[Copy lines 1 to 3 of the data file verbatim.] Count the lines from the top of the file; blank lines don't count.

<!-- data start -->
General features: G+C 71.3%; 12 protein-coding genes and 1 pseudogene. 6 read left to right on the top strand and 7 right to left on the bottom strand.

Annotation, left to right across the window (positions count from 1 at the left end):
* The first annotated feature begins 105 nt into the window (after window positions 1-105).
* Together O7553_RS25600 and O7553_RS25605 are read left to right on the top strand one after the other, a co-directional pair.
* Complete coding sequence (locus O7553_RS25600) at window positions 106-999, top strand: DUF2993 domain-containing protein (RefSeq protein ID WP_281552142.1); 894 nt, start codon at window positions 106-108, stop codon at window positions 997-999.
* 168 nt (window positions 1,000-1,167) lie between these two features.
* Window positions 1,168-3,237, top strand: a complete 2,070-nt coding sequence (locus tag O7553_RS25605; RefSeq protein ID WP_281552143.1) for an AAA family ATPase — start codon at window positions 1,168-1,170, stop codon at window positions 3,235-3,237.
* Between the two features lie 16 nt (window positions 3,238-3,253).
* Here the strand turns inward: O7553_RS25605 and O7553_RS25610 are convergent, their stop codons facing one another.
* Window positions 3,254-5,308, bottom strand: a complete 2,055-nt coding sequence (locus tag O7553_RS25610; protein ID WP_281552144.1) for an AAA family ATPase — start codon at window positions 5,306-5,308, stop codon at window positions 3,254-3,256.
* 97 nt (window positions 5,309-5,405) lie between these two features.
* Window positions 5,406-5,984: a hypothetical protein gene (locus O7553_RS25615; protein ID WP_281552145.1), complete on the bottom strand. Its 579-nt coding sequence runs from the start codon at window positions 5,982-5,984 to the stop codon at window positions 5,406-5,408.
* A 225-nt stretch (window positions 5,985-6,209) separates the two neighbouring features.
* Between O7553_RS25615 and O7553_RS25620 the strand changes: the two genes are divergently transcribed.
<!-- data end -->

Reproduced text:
General features: G+C 71.3%; 12 protein-coding genes and 1 pseudogene. 6 read left to right on the top strand and 7 right to left on the bottom strand.

Annotation, left to right across the window (positions count from 1 at the left end):
* The first annotated feature begins 105 nt into the window (after window positions 1-105).